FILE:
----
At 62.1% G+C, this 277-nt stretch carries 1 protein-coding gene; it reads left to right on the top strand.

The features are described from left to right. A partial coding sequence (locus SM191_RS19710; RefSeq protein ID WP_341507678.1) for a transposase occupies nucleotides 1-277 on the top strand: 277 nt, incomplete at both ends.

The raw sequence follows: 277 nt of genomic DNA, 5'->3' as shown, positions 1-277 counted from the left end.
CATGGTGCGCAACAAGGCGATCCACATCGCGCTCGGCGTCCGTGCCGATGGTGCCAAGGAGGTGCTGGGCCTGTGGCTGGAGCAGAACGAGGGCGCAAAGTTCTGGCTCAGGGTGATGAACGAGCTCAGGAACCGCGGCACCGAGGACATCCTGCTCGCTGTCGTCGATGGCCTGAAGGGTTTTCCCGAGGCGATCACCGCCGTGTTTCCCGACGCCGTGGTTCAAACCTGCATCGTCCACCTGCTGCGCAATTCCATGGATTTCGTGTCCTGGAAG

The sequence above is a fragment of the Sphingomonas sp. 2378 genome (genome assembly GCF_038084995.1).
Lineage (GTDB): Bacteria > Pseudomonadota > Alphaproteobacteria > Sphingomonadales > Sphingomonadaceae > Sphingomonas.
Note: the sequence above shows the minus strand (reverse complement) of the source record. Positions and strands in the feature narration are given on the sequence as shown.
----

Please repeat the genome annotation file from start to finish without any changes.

At 62.1% G+C, this 277-nt stretch carries 1 protein-coding gene; it reads left to right on the top strand.

The features are described from left to right. A partial coding sequence (locus SM191_RS19710; RefSeq protein ID WP_341507678.1) for a transposase occupies nucleotides 1-277 on the top strand: 277 nt, incomplete at both ends.

The raw sequence follows: 277 nt of genomic DNA, 5'->3' as shown, positions 1-277 counted from the left end.
CATGGTGCGCAACAAGGCGATCCACATCGCGCTCGGCGTCCGTGCCGATGGTGCCAAGGAGGTGCTGGGCCTGTGGCTGGAGCAGAACGAGGGCGCAAAGTTCTGGCTCAGGGTGATGAACGAGCTCAGGAACCGCGGCACCGAGGACATCCTGCTCGCTGTCGTCGATGGCCTGAAGGGTTTTCCCGAGGCGATCACCGCCGTGTTTCCCGACGCCGTGGTTCAAACCTGCATCGTCCACCTGCTGCGCAATTCCATGGATTTCGTGTCCTGGAAG

The sequence above is a fragment of the Sphingomonas sp. 2378 genome (genome assembly GCF_038084995.1).
Lineage (GTDB): Bacteria > Pseudomonadota > Alphaproteobacteria > Sphingomonadales > Sphingomonadaceae > Sphingomonas.
Note: the sequence above shows the minus strand (reverse complement) of the source record. Positions and strands in the feature narration are given on the sequence as shown.